Adam DeGraide: Now, you had a very successful exit with Home Net Inc. was what it was called at the time. We don’t need to get into numbers. People can look it up. It’s public information. But it was very, very successful. You’ve done other things since. Tell them a little bit about that.
Jesse Biter: I got out of that business in 2010. It was funny. They wanted to have me sign an appointment agreement and I was like, “You don’t need me.” They called me the CEO, the chief entertainment officer. My job was to take our biggest clients out for dinners and fun events. But other than that, they were buying the technology and the customers and everything else and that was pretty much turn key. My whole thing with any business is to not be the person, not be the one, that people have to come to for answers. Just oversee the team and make sure that the vision set and that we’re all in the right direction. When I sold the company, it was basically just handing them the keys and walking out the door. It was designed that way and it was great.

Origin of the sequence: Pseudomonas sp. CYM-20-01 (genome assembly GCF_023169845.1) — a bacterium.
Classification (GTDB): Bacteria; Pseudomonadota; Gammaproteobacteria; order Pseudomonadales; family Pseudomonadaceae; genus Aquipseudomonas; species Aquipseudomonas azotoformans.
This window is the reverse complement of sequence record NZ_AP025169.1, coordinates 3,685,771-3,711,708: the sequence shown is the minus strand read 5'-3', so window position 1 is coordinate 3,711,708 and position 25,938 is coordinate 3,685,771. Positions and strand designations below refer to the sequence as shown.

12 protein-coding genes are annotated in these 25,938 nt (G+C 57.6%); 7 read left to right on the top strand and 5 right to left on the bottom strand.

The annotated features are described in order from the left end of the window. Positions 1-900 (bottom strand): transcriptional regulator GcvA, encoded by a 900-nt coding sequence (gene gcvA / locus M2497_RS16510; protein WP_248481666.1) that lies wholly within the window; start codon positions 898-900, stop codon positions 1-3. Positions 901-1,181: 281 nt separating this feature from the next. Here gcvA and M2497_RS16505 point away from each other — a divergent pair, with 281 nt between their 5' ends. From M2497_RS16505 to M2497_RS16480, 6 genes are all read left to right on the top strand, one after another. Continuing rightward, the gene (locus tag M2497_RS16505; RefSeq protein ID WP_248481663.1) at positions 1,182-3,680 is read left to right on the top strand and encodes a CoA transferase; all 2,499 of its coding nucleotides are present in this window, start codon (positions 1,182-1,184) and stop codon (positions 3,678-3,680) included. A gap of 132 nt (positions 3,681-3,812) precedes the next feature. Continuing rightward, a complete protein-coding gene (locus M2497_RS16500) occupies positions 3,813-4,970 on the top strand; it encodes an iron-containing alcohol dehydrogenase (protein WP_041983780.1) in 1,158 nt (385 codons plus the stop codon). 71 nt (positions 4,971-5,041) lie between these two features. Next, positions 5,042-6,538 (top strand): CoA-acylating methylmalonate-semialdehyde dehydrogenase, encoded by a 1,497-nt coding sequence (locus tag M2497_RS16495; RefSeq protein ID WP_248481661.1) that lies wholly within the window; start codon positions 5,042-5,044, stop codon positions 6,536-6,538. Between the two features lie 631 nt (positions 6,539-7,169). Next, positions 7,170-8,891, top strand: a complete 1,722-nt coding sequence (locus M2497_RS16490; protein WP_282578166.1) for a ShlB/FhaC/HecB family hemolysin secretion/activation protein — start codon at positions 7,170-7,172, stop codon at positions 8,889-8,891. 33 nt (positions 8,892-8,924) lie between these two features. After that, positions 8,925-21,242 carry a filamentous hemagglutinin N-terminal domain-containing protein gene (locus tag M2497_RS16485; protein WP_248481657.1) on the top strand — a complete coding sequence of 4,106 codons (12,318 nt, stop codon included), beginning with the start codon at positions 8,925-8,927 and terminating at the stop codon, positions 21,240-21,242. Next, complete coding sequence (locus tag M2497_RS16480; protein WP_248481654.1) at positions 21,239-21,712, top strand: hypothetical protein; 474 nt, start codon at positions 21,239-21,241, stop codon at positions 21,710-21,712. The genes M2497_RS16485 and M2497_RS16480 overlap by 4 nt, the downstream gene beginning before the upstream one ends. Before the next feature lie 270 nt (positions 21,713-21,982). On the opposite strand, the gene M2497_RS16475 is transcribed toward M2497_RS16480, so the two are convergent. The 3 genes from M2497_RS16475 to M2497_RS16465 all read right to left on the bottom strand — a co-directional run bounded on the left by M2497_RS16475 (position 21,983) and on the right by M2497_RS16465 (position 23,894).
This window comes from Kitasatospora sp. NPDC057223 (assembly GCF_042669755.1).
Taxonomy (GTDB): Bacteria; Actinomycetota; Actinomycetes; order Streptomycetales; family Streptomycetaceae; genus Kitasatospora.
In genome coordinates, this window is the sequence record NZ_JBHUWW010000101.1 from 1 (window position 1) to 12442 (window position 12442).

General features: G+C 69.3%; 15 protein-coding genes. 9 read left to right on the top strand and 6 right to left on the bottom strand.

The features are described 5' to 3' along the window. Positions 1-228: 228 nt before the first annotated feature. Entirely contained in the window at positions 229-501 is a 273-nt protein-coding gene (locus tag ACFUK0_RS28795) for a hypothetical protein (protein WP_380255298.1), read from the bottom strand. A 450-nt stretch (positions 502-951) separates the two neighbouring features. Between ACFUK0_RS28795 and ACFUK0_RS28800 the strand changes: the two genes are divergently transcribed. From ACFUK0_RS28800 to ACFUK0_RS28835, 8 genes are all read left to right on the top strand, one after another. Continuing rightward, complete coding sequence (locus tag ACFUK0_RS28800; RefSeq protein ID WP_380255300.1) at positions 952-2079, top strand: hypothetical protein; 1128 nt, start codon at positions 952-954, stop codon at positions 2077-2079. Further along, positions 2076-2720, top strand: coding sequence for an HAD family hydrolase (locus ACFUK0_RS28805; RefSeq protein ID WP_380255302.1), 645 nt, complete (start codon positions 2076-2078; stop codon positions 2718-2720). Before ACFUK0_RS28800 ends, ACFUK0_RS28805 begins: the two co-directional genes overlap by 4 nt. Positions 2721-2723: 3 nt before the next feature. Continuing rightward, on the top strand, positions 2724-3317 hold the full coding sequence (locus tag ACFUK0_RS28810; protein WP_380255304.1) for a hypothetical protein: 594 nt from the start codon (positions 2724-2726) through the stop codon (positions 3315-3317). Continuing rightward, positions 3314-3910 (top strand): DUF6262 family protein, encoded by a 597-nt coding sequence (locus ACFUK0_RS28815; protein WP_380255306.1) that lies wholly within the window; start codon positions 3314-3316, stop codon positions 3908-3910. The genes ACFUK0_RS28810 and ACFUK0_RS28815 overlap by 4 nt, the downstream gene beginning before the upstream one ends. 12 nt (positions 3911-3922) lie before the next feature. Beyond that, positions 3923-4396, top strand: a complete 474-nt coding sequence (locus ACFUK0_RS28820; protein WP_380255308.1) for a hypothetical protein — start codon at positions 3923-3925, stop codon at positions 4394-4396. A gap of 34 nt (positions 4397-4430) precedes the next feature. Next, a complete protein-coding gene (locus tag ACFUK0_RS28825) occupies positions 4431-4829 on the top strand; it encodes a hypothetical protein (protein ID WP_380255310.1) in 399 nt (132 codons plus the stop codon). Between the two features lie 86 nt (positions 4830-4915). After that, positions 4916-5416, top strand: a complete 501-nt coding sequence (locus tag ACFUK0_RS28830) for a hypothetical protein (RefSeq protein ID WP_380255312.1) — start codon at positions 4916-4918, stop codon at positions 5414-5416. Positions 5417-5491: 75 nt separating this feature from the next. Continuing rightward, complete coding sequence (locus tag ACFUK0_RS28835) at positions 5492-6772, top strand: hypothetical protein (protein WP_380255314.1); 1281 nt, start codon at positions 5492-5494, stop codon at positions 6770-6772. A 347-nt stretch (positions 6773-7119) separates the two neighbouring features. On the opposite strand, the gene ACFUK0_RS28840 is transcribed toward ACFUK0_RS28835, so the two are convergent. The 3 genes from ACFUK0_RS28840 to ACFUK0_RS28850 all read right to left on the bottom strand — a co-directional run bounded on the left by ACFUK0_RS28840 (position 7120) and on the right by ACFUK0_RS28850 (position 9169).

Right after that, I thought I would just be done working. About three months after that, I say, “Well, this is no fun.” I started a company called Dealers United with a good friend of mine, which is still doing great to this day. It’s about 11 years old and about 60 people at that company. At the time, I was buying a lot of real estate and my two best friend in the world are real estate attorneys. We were actually hiking Kilimanjaro and they told me about this little side gig that they had, this little side hustle, called Professional Lien Search. It was to help title agents do lien research on homes as they were transacting. They said, “Why don’t you come in and take a look at it? Maybe you can help us grow it. It was to be our gambling money.” Basically they were making a few bucks a month.
Adam DeGraide: I remember when you called me and you picked my brain on this thing a little bit as well, too, in the beginning. You were contemplating it. You said, “I found this amazing opportunity.” I thought it was just so interesting because obviously I know nothing about that industry, but you found that space. Keep going. Gambling money.